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Apple working on ARM chips for Macs

Wed Feb 01, 2017 5:50 pm

Apple engineers are planning to offload the Mac’s low-power mode, a feature marketed as “Power Nap,” to the next-generation ARM-based chip. This function allows Mac laptops to retrieve e-mails, install software updates, and synchronize calendar appointments with the display shut and not in use. The feature currently uses little battery life while run on the Intel chip, but the move to ARM would conserve even more power

However, Apple has no near-term plans to completely abandon Intel chips for use in its laptops and desktops


http://daringfireball.net/linked/2017/0 ... an-arm-mac
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Re: Apple working on ARM chips for Macs

Wed Feb 01, 2017 5:55 pm

Holy click baity headline Batman.

They're not working on an ARM CPU.  They're working on an ARM controller of sorts.  Not exactly the same thing.
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Re: Apple working on ARM chips for Macs

Wed Feb 01, 2017 6:17 pm

If Apple ever did an ARM CPU in their notebooks, it would probably sell as well as their ARM Surface Tablets. And we all know how well that did.
 
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Re: Apple working on ARM chips for Macs

Wed Feb 01, 2017 6:31 pm

Redocbew wrote:
Holy click baity headline Batman.

They're not working on an ARM CPU.  They're working on an ARM controller of sorts.  Not exactly the same thing.

The post makes no mention of a "CPU". You assumed that. You mislead yourself.
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Re: Apple working on ARM chips for Macs

Wed Feb 01, 2017 6:37 pm

End User wrote:
Redocbew wrote:
Holy click baity headline Batman.

They're not working on an ARM CPU.  They're working on an ARM controller of sorts.  Not exactly the same thing.

The post makes no mention of a "CPU". You assumed that. You mislead yourself.

So what non-CPU ARM chip is Apple planning to use, then?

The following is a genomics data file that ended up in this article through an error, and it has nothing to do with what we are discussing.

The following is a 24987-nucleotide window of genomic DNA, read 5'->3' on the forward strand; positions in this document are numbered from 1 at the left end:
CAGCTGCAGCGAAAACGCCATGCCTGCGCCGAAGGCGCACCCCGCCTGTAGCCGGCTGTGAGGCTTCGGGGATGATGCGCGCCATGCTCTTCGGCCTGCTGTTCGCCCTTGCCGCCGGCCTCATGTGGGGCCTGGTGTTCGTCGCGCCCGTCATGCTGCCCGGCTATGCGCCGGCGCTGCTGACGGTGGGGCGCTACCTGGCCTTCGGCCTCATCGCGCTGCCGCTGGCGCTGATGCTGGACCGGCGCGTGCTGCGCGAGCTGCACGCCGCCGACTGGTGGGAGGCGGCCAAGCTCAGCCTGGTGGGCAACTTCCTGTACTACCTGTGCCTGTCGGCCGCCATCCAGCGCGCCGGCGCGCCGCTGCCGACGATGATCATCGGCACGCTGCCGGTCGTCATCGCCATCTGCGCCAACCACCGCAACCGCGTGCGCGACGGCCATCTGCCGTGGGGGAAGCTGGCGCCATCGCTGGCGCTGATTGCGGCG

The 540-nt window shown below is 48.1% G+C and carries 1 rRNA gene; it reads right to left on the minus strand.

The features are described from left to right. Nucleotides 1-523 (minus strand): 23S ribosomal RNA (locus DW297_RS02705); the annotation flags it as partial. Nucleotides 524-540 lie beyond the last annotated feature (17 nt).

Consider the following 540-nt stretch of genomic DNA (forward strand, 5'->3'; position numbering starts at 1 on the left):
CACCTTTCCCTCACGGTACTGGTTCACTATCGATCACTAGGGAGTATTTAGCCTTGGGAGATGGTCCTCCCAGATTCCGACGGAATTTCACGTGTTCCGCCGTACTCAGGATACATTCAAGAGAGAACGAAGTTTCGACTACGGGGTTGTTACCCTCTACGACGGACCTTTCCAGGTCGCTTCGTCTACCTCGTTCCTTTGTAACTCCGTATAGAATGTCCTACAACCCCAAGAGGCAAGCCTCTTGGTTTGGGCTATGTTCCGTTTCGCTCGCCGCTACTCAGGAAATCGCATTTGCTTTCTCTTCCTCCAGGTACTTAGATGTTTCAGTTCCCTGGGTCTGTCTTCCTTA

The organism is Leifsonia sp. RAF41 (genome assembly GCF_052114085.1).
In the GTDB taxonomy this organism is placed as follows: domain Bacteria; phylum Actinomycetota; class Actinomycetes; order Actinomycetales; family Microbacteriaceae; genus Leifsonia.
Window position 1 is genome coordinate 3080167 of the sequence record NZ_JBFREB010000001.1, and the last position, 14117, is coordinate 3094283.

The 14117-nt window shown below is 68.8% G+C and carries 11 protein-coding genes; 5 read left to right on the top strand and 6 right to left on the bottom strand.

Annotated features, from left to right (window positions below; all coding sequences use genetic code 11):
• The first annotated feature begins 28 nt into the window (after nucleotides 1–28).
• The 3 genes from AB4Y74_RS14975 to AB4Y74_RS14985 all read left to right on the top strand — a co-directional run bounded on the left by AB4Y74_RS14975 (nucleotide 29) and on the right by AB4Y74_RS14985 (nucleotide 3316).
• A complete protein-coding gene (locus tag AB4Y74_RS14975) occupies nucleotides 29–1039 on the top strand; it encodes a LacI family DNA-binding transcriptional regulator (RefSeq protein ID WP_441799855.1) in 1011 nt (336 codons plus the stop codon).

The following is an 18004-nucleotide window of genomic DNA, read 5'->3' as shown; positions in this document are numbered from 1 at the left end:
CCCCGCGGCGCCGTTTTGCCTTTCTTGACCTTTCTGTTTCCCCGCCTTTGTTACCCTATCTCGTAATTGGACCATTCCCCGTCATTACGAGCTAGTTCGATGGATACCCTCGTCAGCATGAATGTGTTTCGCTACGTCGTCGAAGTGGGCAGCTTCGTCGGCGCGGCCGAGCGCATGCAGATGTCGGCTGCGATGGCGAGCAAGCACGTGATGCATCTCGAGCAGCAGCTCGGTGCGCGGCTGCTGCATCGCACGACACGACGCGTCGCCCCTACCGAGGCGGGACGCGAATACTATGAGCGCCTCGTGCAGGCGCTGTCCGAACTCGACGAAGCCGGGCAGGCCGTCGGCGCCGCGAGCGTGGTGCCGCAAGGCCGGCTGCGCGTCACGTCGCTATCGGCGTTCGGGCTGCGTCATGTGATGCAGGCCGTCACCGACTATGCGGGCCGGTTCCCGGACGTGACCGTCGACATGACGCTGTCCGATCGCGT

ARM is a CPU ISA.
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Re: Apple working on ARM chips for Macs

Wed Feb 01, 2017 6:39 pm

I struggle to imagine how this would save power compared to waking up an Intel CPU for a few ms and racing back to sleep. 

It would definitely add weight, motherboard space, and extra hardware/software design work though.
 
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Re: Apple working on ARM chips for Macs

Wed Feb 01, 2017 6:45 pm

End User wrote:
Redocbew wrote:
Holy click baity headline Batman.

They're not working on an ARM CPU.  They're working on an ARM controller of sorts.  Not exactly the same thing.

The post makes no mention of a "CPU". You assumed that. You mislead yourself.


The original source article, and the blurb you quoted talks about the system as a whole running off this mystery ARM chip.  That sounds like the job of a CPU to me.  Call it a controller or a co-processor if you want, but it's just a weird story in general.  Unless Apple is building a completely different subsystem capable of running on ARM and all the required logic to switch from one to the other(if that's even possible), then I really doubt that's actually the case.  Fetching emails and checking the calendar while in a state of reduced power usage isn't exactly something brand new we'd need a separate controller/co-processor/widget/doohickey for anyway.
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Re: Apple working on ARM chips for Macs

Thu Feb 02, 2017 7:50 am

Ha!

There already is an ARM core in the new touch bar MacBook Pros: it controls the touch ID sensor. The catch is that this ARM core does not interface with anything in user space or even much with superuser/hypervisor space.

This rumor still wouldn't permit user space applications but it would apparently work in super user space. I suspect that certain system calls from applications will be able to be executed on the ARM core, oblivious to the user space x86 application. With Apple controlling the OS, the limitations here are simply Apple's willingness to try this.

The other thing of note is that this could be a play to increase performance at the lowend. Intel's lowest power products are still dual core and adding several ARM cores to offload system tasks would be a means of freeing up CPU time for user space applications. The performance increase would entirely depend on how much background system tasks get offloaded and how much the application spends on system calls that gets ported over. At the low end this could be noticeable but on the quad core MacBook Pros, not so much.
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Re: Apple working on ARM chips for Macs

Thu Feb 02, 2017 7:54 am

ARM CONFIRMED!

Well not really.

Apple might want to look at the relative success of the iPad compared to Macs and think a bit before removing the headphone jack pulling out the x86 processor just because.

Oh, and as a followup, if Apple really cares about battery life so much, changing the chip ain't going to cut it. Figuring out how to reduce the power consumption of the display... that could be worthwhile.